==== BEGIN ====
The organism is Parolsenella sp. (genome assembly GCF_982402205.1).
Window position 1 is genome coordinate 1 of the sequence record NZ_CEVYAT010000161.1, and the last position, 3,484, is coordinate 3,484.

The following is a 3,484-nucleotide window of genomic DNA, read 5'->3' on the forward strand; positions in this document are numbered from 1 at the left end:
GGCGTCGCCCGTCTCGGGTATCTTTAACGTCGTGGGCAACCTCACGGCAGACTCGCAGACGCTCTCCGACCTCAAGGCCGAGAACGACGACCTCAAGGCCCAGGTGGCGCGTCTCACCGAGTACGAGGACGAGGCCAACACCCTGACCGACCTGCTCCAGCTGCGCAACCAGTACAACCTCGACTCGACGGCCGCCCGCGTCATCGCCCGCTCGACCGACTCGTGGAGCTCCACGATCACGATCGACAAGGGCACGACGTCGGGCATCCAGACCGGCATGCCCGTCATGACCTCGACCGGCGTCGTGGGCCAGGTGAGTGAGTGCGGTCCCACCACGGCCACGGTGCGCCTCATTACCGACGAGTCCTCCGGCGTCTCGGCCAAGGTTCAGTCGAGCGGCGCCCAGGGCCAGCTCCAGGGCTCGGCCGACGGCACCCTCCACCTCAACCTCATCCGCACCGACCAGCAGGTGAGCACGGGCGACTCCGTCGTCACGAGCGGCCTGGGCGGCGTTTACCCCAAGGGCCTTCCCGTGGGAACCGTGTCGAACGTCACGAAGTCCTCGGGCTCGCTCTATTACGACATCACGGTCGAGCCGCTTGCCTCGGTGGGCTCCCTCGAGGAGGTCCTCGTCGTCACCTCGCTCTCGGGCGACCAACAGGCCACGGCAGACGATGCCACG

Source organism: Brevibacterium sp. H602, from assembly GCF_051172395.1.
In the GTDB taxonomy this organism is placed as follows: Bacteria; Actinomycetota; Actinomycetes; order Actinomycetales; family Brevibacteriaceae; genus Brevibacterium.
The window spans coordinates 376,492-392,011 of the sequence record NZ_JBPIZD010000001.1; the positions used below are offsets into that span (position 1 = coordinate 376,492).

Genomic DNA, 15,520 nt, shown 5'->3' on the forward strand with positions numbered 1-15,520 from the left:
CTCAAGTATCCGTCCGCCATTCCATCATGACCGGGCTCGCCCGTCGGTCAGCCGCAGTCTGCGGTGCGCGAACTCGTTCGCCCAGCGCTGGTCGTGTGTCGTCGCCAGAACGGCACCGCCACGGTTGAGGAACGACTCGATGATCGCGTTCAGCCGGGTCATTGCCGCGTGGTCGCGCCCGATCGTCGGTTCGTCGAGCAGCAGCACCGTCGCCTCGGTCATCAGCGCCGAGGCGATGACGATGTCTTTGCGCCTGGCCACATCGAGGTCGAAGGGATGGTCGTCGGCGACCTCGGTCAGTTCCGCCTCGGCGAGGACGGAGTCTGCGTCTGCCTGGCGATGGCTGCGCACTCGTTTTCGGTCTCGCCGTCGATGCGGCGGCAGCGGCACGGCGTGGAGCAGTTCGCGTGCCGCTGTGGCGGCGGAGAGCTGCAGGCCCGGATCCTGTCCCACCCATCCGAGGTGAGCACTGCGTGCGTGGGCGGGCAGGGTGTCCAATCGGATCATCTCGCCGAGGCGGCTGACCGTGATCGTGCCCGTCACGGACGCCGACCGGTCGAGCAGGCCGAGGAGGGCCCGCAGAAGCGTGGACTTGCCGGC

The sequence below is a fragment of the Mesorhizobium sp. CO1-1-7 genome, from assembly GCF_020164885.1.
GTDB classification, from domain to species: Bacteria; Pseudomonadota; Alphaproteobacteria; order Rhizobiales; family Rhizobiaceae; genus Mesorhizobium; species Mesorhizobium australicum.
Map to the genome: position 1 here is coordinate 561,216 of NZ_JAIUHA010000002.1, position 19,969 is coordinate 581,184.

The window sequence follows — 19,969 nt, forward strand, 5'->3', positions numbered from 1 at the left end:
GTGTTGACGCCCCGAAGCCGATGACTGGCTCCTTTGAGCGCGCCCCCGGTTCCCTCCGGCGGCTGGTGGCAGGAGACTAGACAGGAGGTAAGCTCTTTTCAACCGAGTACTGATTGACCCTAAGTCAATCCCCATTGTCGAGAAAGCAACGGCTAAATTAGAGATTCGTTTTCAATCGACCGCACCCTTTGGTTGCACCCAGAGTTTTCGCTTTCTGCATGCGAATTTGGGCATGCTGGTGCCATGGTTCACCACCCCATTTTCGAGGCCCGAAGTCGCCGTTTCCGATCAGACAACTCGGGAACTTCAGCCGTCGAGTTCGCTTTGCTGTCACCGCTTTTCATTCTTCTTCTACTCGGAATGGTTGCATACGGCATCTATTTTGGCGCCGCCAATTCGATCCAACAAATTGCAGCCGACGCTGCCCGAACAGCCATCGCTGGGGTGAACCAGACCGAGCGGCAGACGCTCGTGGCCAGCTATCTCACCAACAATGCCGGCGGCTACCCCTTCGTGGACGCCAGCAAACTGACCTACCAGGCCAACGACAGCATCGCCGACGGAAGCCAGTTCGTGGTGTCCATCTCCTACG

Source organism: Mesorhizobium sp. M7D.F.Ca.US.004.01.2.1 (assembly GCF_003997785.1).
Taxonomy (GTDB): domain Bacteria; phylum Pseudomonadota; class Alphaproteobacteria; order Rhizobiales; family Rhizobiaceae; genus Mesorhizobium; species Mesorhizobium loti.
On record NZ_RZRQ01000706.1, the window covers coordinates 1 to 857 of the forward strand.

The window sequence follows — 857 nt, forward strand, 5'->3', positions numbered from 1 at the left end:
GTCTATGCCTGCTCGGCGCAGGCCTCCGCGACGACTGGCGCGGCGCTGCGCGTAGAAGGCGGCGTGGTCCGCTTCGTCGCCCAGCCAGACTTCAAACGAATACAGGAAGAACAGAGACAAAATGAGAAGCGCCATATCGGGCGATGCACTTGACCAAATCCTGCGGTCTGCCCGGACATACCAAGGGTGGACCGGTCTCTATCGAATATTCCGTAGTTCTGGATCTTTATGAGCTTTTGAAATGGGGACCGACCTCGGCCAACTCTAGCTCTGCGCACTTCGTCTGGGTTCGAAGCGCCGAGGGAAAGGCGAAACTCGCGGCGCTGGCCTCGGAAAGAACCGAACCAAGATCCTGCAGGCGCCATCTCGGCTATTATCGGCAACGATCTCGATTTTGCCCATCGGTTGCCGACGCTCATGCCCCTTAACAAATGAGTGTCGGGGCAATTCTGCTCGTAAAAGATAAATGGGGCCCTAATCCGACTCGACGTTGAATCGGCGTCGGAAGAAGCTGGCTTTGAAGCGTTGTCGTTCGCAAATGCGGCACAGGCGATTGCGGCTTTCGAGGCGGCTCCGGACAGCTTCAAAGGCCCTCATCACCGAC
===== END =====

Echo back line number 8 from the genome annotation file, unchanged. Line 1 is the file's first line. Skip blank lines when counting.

Genomic DNA, 15,520 nt, shown 5'->3' on the forward strand with positions numbered 1-15,520 from the left: